Industrialized Cyclist Notepad


Dan Koeppel on the Pasadena-LA elevated bike highway

The crowd cheered. Bugles rang out. Within a year, Dobbins promised, something similar to Columbus’s short route to the Orient would rise above the hills of the Los Angeles basin. His “Cycleway” was designed to swiftly and conveniently transport people between a pair of key urban centers: the old colonial plaza in Downtown Los Angeles, and Pasadena, the burgeoning, modern suburb to the north that then rivaled the older city in size and ambition. The Dobbins route—which neatly anticipated and presaged the automotive freeways that now stretch across the region—would be a modern marvel. It would boast a state-of-the-art toll-collecting system. It would be elevated fifteen feet above the ground; the limited access would ensure that traffic flowed smoothly. “It can be said,” wrote the Los Angeles Times of the ground breaking, “that none of the new Southern California enterprises will …be more certain of financial success. The wheel must have a path of its own between these two cities.”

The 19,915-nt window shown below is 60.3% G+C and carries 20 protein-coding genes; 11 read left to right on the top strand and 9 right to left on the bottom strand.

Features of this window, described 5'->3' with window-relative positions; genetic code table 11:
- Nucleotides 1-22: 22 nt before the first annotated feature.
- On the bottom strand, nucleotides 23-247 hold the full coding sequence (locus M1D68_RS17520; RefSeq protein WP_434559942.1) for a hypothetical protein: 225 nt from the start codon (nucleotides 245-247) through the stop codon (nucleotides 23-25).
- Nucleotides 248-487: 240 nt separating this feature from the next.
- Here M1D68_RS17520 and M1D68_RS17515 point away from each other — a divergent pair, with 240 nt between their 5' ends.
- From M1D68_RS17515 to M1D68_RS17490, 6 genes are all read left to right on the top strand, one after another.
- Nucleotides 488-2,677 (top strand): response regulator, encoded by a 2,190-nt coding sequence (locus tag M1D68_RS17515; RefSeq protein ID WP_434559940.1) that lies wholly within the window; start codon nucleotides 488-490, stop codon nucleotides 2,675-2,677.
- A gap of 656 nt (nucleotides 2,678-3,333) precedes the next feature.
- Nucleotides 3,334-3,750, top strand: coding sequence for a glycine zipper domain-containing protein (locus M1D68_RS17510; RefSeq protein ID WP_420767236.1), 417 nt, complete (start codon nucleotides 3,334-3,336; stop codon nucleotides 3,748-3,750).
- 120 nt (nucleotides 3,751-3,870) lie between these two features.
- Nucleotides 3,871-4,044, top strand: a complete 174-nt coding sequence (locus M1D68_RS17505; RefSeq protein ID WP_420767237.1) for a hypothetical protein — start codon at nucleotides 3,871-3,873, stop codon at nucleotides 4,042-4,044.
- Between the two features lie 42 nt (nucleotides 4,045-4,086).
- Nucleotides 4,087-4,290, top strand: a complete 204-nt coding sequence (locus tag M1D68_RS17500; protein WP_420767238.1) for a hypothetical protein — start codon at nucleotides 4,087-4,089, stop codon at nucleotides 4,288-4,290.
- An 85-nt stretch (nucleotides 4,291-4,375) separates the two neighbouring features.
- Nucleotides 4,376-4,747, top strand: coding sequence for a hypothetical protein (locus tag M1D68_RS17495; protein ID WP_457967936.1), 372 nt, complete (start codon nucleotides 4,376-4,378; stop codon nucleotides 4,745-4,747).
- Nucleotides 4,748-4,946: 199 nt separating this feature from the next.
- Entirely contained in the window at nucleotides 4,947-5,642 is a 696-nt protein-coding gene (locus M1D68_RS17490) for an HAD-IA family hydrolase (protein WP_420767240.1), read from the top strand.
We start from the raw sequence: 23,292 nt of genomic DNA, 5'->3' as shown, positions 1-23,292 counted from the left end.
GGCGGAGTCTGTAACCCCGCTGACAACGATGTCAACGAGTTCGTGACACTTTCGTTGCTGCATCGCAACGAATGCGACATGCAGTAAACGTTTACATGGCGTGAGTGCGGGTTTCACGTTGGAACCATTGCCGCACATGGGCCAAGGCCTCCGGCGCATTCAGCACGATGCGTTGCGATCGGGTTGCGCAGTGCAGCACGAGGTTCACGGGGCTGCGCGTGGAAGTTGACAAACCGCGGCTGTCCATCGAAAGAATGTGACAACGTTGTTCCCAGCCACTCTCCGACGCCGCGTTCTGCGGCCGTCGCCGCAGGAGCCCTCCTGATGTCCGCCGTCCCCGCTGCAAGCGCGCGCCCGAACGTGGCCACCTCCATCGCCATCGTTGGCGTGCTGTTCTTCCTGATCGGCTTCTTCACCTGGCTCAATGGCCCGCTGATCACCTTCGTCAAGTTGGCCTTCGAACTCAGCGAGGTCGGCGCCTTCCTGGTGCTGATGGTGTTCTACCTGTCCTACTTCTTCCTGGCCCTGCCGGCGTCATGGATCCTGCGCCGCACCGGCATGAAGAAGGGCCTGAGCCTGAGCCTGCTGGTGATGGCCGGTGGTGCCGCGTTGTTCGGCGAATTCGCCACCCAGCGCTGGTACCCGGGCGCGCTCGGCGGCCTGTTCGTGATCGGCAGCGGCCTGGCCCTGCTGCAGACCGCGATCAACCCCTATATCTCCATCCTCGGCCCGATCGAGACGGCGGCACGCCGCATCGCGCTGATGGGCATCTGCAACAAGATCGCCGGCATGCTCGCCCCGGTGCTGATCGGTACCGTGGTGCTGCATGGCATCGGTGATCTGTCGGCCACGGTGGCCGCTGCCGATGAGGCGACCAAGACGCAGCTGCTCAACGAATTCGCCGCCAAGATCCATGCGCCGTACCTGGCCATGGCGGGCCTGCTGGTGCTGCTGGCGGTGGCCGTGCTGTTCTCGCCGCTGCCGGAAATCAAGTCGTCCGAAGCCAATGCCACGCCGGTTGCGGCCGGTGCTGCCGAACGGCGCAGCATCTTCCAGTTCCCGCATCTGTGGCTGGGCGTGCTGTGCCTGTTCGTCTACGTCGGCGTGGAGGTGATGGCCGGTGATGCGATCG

via An 1899 Plan to Build A Bike Highway in Los Angeles (And Why It Failed).

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